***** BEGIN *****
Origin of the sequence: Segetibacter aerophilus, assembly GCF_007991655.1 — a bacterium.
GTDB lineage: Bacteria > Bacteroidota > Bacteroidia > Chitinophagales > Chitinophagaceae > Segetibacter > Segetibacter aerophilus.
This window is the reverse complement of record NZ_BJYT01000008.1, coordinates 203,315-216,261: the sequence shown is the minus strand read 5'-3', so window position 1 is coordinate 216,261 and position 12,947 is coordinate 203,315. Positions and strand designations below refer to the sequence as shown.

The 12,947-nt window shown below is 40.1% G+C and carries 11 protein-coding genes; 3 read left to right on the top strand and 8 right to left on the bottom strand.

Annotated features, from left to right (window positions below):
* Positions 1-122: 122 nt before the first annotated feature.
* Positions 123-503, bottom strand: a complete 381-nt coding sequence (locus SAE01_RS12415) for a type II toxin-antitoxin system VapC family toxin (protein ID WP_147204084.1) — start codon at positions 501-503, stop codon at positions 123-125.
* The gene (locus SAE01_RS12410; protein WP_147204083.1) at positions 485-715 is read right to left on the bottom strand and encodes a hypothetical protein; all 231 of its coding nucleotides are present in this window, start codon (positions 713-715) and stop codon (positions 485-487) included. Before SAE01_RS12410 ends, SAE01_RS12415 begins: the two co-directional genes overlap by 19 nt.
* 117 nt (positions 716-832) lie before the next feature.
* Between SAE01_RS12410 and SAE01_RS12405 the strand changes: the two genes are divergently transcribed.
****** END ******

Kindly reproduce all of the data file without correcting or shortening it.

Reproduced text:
Origin of the sequence: Segetibacter aerophilus, assembly GCF_007991655.1 — a bacterium.
GTDB lineage: Bacteria > Bacteroidota > Bacteroidia > Chitinophagales > Chitinophagaceae > Segetibacter > Segetibacter aerophilus.
This window is the reverse complement of record NZ_BJYT01000008.1, coordinates 203,315-216,261: the sequence shown is the minus strand read 5'-3', so window position 1 is coordinate 216,261 and position 12,947 is coordinate 203,315. Positions and strand designations below refer to the sequence as shown.

The 12,947-nt window shown below is 40.1% G+C and carries 11 protein-coding genes; 3 read left to right on the top strand and 8 right to left on the bottom strand.

Annotated features, from left to right (window positions below):
* Positions 1-122: 122 nt before the first annotated feature.
* Positions 123-503, bottom strand: a complete 381-nt coding sequence (locus SAE01_RS12415) for a type II toxin-antitoxin system VapC family toxin (protein ID WP_147204084.1) — start codon at positions 501-503, stop codon at positions 123-125.
* The gene (locus SAE01_RS12410; protein WP_147204083.1) at positions 485-715 is read right to left on the bottom strand and encodes a hypothetical protein; all 231 of its coding nucleotides are present in this window, start codon (positions 713-715) and stop codon (positions 485-487) included. Before SAE01_RS12410 ends, SAE01_RS12415 begins: the two co-directional genes overlap by 19 nt.
* 117 nt (positions 716-832) lie before the next feature.
* Between SAE01_RS12410 and SAE01_RS12405 the strand changes: the two genes are divergently transcribed.